The final word spoken in this week's episode of American Crime Story might be the most outrageous moment of the series so far.
We'll get to that in a moment...
A thirst for fame
Having spent most of last week's episode in the back seat of the Bronco, OJ takes a more metaphorical back seat in episode 3, which deftly switches its focus to the defense and the prosecution.
The overarching theme of this third chapter is fame. On the one hand, there's fame sought. For both legal teams, the OJ case represents a shot at recognition and glory. For Marcia Clark, the process of preparing for trial is a 24/7 nicotine rush (and not just because she's an actual human chimney). When Christopher Darden calls his colleague a "trial junkie," she practically licks her lips and purrs "better than sex."
Even before the episode is out, though, Clark and her fellow prosecutors are beginning to realise that their confidence is misplaced. Sure, the evidence against OJ is solid, damning even, but their rational view of his guilt doesn't take into account the emotion of a black population who feel both a connection to their sporting hero and a deep mistrust of the LAPD.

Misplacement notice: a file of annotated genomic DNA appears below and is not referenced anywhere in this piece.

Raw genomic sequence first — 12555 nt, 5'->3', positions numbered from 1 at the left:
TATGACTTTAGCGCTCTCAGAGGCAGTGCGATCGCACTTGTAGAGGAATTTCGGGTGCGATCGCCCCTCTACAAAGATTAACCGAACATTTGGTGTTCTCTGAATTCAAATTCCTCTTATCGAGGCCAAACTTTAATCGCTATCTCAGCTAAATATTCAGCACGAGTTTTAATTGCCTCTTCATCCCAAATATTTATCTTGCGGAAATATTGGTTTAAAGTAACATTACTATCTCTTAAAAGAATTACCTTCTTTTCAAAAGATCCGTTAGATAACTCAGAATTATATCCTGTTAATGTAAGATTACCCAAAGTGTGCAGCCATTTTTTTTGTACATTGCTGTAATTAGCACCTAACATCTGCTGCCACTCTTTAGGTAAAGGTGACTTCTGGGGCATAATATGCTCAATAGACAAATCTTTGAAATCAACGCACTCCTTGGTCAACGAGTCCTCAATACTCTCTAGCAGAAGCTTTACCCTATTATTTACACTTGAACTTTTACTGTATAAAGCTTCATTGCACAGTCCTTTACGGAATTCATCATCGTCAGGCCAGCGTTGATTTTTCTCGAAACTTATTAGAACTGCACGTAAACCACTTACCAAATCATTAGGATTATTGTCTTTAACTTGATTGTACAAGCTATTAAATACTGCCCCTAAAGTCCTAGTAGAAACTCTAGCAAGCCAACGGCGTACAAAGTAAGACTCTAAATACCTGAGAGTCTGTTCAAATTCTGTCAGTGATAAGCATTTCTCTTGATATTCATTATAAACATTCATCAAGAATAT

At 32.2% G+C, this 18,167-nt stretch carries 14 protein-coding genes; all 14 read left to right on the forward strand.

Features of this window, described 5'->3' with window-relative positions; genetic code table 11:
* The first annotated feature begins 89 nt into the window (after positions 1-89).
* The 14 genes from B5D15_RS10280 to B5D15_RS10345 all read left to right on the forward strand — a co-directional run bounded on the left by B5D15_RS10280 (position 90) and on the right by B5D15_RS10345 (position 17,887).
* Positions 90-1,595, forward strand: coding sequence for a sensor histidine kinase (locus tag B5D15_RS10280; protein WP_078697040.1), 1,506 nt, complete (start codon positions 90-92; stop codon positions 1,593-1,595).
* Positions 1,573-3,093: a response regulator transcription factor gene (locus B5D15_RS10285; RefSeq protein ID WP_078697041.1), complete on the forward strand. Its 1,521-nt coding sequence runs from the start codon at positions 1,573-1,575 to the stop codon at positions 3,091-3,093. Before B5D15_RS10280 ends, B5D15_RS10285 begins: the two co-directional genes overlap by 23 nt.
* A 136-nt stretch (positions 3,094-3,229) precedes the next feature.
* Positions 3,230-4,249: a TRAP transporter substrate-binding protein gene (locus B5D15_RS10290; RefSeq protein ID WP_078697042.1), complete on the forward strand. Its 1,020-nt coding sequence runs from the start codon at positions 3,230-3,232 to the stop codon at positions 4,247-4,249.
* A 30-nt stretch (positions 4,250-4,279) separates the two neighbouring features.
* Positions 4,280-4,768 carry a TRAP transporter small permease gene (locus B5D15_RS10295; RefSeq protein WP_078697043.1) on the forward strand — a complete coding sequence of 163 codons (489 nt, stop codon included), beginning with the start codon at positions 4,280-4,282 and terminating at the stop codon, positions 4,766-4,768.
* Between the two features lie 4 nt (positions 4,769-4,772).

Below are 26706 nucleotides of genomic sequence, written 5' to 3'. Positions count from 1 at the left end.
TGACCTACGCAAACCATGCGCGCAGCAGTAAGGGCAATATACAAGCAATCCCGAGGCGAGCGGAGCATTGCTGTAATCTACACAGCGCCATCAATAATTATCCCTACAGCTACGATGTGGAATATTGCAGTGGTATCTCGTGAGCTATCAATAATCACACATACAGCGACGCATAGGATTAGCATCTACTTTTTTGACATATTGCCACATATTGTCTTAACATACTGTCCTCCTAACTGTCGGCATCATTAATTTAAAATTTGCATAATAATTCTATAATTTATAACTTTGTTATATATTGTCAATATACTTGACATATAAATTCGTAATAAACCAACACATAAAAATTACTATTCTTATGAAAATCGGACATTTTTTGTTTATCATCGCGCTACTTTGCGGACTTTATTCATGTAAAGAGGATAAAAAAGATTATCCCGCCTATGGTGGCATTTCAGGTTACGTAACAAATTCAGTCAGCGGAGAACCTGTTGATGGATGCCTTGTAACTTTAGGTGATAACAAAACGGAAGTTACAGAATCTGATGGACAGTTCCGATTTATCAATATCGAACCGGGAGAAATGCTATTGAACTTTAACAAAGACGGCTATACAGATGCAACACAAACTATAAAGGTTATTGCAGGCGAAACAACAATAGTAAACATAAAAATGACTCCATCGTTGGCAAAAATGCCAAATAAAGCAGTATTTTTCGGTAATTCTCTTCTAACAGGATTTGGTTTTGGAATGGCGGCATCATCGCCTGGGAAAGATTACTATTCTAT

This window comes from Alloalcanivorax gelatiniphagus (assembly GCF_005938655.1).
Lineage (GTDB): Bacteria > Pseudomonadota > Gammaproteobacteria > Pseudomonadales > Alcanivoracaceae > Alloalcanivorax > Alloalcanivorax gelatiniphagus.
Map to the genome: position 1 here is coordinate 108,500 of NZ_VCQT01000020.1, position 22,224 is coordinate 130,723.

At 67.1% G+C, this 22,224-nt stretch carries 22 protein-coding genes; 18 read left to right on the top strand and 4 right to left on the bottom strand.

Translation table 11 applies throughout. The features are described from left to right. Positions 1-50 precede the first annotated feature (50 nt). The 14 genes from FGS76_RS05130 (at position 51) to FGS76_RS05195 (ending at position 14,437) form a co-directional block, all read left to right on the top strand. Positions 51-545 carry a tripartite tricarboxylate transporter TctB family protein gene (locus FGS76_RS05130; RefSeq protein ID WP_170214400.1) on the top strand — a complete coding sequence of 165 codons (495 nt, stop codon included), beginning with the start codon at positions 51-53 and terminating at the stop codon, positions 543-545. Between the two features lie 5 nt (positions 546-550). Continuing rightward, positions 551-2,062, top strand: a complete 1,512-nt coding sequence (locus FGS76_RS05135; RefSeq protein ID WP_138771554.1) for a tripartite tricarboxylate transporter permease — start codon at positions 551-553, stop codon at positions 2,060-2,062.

Speaking of which, Bob Shapiro is elated to discover that the police officer who found OJ's incriminating glove at the crime scene has a record of racial prejudice. "This is a gift!" he cries, and for the defence it really does seem as though Christmas may have come early.
I've said it before, but it bears repeating: John Travolta is absolutely killing it in The People vs OJ Simpson.
The episode's best scene comes at the home of defence attorney Johnnie Cochran, whose wife poses the question of how he'd feel if somebody else got OJ off. She already knows the answer, but Cochran seems to take himself by surprise. "I wouldn't feel good," he concedes, and that's all it takes to convince him to hop on board.
Of course, this show can't explore fame without taking a look at the other side of the coin: unwanted recognition. Whilst dining out with his kids, Robert Kardashian discovers that his TV appearances have made him a bonafide celeb, and he's not at all comfortable with it.
When his kids trill at the perks of being famous, Robert reminds them: "We are Kardashians, and in this family being a good person and a loyal friend is more important than being famous." The irony is delicious.
In a post-Quentin Tarantino world it may not seem like a big deal, but the final scene of the episode sees a stunned Marcia open the newspaper and drop an MF-bomb.
Considering "motherf*cker" is one of the "seven filthy words" basic cable TV is so not allowed to use, the fact that The People vs OJ went there is quite shocking and Twitter, naturally, was not about to let it slide...
A show reporting history, making history in the process. American Crime Story continues to be the most entertaining thing on TV. You can catch episode 4 on FX Tuesday, February 23rd.